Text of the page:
Submitted to: International Congress of Plant Pathology Abstracts and Proceedings
Publication Type: Other
Publication Acceptance Date: July 20, 2002
Publication Date: February 20, 2003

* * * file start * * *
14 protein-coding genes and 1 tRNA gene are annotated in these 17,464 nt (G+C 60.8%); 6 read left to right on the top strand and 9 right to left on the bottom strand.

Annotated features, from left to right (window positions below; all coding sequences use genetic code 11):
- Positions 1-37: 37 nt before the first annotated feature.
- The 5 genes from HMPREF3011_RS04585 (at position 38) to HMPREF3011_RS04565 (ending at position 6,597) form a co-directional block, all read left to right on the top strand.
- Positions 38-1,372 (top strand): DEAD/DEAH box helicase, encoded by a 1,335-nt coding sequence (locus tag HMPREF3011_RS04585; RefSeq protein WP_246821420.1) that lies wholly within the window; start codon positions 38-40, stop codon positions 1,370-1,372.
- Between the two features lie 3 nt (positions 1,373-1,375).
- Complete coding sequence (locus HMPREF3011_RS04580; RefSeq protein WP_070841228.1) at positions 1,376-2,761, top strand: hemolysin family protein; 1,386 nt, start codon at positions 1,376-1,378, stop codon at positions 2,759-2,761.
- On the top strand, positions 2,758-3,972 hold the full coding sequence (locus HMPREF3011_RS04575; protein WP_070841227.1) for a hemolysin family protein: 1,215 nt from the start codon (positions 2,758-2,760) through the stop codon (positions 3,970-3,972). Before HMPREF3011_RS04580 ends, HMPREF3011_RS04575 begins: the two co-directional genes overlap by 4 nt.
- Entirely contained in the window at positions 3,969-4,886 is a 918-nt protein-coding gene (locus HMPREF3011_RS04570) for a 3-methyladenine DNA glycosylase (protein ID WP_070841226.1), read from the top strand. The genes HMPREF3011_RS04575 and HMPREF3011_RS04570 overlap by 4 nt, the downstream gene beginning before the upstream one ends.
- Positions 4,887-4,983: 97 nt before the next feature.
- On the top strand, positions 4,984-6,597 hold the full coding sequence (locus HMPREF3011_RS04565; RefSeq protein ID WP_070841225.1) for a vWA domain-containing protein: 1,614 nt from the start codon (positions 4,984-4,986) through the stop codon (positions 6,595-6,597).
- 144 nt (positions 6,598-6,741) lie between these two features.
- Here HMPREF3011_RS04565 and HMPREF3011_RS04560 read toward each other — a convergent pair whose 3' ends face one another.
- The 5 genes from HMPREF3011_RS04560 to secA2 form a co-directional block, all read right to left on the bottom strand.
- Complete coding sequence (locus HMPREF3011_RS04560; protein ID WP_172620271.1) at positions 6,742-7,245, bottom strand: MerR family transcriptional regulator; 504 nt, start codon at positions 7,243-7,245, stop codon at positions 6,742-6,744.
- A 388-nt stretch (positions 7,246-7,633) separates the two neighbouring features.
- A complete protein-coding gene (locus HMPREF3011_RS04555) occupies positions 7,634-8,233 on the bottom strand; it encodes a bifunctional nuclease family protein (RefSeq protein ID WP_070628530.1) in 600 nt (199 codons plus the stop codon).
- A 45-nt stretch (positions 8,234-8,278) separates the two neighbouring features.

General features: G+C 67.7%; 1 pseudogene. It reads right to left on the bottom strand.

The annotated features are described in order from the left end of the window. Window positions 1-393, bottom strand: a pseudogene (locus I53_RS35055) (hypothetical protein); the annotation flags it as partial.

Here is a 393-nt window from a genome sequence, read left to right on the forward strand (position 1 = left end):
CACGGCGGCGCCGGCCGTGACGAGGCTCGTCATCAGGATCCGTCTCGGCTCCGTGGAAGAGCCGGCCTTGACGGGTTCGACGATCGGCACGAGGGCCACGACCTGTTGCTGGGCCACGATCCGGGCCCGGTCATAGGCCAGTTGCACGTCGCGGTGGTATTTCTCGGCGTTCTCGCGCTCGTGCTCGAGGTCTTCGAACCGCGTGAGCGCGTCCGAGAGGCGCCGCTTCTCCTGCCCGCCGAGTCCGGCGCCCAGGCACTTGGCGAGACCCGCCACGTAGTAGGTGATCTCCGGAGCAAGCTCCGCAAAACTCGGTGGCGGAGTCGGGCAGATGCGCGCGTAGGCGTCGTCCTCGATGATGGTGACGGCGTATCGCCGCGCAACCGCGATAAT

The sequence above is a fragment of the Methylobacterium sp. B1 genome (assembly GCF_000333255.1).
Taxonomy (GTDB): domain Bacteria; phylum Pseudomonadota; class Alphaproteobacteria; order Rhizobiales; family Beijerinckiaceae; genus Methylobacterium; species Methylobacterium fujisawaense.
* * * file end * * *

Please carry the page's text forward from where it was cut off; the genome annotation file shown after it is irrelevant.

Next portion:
Citation: OKUBARA, P.A., LANDA, B.B., KORNOLEY, J.K., PAULITZ, T.C. WHEAT RHIZOSPHERE-MICROBE INTERACTIONS--FACTORS AND GENES. INTERNATIONAL CONGRESS OF PLANT PATHOLOGY ABSTRACTS AND PROCEEDINGS. v. 2. p. 205. 2003. Technical Abstract: Host genes are likely to have important roles in interactions with both root pathogens and beneficial soil microbes that suppress such pathogens. Triticum aestivum (hexaploid wheat) has limited genetic resistance to the necrotrophic fungal pathogens Pythium, Rhizoctonia, Gaeumannomyces, and Fusarium. However, disease severity is attenuated by rhizosphere biological control agents, including Pseudomonas fluorescens, that colonize host roots and exert antifungal action through a variety of mechanisms. The goal of our research is to understand the molecular pathways within wheat that govern the three-way interaction between host, pathogen and biological control agent. Cultivar-specific rhizosphere interactions have been reported in wheat and tomato. To explore natural variation in Pacific Northwest wheat, we have surveyed cultivars of T. aestivum for the ability to sustain root colonization with the aggressive P. fluorescens strain Q8r1, as compared to Q2-87, a weaker colonizer. We report that five cultivars, Boundary, Edwin, Finley, Lambert, and Stephens, supported higher levels of Q8r1 than Q2-87. In some cases, colonization by Q8r1 was accompanied by an inhibition of root growth, possibly due to the phytotoxic effects of the antifungal metabolite 2,4-diacetylphloroglucinol. Differences in root morphology were observed among the cultivars tested, but the ability to undergo colonization by Q8r1 was not correlated to any single root morphometric parameter. Current data on pathogen suppression, 2,4-DAPG phytotoxicity, and expression of defense response genes in roots will be discussed.